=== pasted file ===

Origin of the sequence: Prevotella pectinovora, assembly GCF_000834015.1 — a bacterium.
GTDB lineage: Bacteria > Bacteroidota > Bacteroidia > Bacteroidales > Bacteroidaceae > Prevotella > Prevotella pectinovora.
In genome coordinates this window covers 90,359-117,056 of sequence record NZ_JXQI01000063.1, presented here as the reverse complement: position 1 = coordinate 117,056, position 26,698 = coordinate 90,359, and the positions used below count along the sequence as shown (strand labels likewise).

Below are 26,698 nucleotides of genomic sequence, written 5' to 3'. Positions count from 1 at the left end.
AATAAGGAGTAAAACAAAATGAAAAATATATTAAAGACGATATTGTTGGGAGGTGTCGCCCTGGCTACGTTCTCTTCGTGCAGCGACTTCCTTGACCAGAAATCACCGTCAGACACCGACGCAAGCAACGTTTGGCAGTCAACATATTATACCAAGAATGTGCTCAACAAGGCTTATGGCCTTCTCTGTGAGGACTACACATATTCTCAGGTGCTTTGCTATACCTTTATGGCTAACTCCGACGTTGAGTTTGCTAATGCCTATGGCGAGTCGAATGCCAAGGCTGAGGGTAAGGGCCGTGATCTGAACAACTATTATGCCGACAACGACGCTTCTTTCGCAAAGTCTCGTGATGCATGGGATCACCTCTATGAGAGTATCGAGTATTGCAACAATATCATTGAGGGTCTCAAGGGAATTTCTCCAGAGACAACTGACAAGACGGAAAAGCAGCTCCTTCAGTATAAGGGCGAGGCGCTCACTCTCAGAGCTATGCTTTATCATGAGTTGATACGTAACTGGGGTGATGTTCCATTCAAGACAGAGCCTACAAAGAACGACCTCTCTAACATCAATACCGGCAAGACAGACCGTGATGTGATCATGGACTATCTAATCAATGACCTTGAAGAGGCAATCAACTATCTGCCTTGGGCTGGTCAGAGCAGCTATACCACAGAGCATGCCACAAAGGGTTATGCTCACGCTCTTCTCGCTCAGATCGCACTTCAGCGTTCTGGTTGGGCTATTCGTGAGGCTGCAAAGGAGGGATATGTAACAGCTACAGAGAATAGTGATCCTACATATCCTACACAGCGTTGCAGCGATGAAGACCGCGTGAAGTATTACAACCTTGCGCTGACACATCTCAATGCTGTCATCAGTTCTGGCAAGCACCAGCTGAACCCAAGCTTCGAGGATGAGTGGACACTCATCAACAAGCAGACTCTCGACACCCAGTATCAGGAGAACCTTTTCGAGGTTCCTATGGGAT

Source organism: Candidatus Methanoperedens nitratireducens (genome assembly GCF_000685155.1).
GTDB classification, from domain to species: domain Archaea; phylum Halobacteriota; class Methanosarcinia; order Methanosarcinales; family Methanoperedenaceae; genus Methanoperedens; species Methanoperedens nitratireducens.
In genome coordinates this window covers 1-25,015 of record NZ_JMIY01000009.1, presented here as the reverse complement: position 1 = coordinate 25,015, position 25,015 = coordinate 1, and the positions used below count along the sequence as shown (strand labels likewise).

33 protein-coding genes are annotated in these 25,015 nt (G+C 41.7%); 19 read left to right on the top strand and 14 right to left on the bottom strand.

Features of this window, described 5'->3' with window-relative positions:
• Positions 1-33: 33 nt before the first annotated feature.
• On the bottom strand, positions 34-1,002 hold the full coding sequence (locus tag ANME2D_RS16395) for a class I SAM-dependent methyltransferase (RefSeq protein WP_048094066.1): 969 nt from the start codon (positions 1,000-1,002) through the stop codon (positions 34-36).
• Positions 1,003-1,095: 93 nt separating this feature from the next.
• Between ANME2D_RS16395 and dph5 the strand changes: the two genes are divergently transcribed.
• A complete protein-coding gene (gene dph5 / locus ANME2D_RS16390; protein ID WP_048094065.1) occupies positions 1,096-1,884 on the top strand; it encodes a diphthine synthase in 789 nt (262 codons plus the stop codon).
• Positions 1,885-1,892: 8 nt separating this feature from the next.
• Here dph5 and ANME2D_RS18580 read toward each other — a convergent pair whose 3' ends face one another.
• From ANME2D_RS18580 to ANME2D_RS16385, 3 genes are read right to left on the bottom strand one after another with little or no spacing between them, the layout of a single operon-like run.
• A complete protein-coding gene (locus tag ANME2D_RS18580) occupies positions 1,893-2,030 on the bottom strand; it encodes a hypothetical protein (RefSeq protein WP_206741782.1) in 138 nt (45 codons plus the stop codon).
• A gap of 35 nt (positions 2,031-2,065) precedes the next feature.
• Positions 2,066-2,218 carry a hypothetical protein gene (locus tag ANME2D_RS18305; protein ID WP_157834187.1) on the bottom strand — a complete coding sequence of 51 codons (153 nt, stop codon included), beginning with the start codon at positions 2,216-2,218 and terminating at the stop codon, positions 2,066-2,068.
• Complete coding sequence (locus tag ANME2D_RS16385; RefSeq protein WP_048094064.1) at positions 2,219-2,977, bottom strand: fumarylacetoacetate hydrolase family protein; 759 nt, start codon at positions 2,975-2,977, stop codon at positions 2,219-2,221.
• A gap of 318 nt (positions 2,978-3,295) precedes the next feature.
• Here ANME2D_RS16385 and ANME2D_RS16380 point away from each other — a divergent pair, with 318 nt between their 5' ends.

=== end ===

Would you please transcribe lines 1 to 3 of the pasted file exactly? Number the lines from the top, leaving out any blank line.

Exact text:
Origin of the sequence: Prevotella pectinovora, assembly GCF_000834015.1 — a bacterium.
GTDB lineage: Bacteria > Bacteroidota > Bacteroidia > Bacteroidales > Bacteroidaceae > Prevotella > Prevotella pectinovora.
In genome coordinates this window covers 90,359-117,056 of sequence record NZ_JXQI01000063.1, presented here as the reverse complement: position 1 = coordinate 117,056, position 26,698 = coordinate 90,359, and the positions used below count along the sequence as shown (strand labels likewise).